The recent record-high LNG spot prices in Asia highlighted the more stable prices of the gas for LNG buyers in long-term supply contracts compared to the much higher volatility in spot prices, says oilprice.com. However, long-term supply is indexed to the inherently volatile oil prices.
Global natural gas demand is set to return to pre-crisis levels as early as this year and will continue to rise in the coming years, thanks to the coal-to-gas switch in Asia, particularly China. The growing gas demand will drive more liquefied natural gas (LNG) consumption and trade, and producers are gearing up for a new cycle of final investment decisions (FIDs) on projects.
However, a possible new wave of strong investment in LNG could create a massive glut later this decade if most of the planned or proposed projects move forward, The Wall Street Journal argues.
Qatar already moved to claim LNG supremacy, approving last week what it says would be the world’s largest LNG project in terms of capacity, and likely the largest oil and gas project in terms of value to get the green light this year.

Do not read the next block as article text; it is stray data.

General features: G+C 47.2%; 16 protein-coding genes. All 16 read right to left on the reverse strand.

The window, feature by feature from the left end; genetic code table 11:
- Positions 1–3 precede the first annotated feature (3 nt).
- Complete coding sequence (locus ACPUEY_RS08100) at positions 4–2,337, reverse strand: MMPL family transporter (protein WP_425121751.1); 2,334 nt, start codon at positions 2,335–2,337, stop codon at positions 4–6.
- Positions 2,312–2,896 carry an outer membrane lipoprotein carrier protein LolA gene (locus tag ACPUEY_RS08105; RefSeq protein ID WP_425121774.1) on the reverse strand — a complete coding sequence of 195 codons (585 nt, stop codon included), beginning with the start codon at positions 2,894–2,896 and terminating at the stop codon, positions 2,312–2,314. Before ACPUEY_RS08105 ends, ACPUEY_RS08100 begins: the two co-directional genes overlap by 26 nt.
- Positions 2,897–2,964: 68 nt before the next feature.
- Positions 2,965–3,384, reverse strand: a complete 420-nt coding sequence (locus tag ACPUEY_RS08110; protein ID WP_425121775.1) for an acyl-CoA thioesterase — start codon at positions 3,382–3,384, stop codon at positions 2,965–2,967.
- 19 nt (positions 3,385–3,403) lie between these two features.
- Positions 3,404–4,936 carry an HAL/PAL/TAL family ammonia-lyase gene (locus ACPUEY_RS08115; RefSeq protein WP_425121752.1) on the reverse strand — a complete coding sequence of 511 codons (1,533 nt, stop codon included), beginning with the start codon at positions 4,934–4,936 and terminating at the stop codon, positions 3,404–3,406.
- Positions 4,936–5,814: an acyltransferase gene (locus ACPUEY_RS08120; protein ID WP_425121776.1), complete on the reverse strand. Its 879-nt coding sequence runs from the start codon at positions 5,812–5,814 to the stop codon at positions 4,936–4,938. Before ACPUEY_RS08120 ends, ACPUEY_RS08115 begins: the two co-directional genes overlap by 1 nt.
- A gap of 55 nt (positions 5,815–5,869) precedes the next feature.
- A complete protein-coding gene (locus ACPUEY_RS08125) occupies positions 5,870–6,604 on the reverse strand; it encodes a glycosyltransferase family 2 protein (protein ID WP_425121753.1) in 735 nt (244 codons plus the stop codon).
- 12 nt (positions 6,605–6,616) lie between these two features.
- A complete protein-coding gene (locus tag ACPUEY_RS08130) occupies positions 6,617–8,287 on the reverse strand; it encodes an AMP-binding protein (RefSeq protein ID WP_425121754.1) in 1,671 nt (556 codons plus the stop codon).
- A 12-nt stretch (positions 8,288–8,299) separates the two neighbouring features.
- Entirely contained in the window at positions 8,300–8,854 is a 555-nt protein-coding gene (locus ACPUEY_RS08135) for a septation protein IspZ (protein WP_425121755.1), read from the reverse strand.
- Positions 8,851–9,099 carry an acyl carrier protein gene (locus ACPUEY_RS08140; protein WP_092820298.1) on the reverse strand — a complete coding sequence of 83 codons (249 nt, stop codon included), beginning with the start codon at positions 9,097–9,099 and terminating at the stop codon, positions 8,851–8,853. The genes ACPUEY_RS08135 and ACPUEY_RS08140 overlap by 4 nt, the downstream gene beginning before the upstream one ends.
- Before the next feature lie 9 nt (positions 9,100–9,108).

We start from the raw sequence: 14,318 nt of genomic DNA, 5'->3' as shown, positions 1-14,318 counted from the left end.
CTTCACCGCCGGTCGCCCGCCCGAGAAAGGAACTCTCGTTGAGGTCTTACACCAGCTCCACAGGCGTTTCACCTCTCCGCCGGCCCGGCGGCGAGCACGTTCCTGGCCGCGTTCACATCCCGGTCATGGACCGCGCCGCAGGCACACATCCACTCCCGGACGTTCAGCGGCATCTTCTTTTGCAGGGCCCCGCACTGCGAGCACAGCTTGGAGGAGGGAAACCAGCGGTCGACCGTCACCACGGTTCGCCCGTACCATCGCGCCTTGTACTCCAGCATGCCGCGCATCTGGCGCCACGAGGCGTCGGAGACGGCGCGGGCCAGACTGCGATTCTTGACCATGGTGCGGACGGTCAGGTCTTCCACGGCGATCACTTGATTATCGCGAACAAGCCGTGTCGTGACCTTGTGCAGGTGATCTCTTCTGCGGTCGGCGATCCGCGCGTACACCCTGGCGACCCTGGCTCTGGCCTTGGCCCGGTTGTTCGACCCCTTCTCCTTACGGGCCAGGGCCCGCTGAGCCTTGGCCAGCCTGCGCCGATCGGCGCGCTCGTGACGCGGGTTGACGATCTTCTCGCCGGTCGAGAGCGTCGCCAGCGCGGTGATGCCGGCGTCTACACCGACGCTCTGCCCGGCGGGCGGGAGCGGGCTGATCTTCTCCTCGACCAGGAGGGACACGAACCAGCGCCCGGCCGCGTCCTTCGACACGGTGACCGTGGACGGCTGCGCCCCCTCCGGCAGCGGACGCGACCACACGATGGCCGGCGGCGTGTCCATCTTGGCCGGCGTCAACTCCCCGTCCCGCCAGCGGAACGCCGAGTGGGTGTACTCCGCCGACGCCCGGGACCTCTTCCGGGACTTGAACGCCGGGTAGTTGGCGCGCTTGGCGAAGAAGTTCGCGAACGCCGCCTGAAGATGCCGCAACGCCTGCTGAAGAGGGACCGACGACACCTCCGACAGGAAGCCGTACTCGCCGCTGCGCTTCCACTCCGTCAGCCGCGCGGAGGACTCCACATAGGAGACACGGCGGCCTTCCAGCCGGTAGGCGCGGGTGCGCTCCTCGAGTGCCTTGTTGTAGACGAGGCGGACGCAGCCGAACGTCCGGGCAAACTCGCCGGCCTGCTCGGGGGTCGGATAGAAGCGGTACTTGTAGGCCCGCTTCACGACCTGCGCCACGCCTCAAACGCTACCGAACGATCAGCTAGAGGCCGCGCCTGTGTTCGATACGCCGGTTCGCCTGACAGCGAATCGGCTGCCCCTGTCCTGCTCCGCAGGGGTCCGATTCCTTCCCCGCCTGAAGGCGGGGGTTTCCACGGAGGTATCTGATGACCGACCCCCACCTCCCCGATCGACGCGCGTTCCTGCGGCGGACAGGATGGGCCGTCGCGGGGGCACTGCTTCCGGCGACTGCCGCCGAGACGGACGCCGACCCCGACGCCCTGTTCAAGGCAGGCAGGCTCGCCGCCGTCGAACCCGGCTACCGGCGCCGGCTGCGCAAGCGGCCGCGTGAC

More projects apart from Qatar’s mega plan will be needed to meet the growing LNG demand, analysts say. But they also warn that a renewed rush to sanctioning LNG projects would leave the market with a supply overhang by the end of this decade.
Around 104 million tons per annum (tpa) of new LNG supply will need to move forward over the next five years in order to meet the 580-million-ton global oil demand by 2030, Rystad Energy says. However, the current proposed LNG capacity is ten times higher—at around 1 billion tpa. This proposed supply will be competing to secure buyers and attract investors, according to Rystad Energy.
New LNG projects will be sanctioned this decade after the shock in 2020 put many investments on hold. But those new facilities will have to not only compete with the low-cost high-volume Qatari gas, but also to show emission mitigation efforts in order to win the backing of investors and buyers.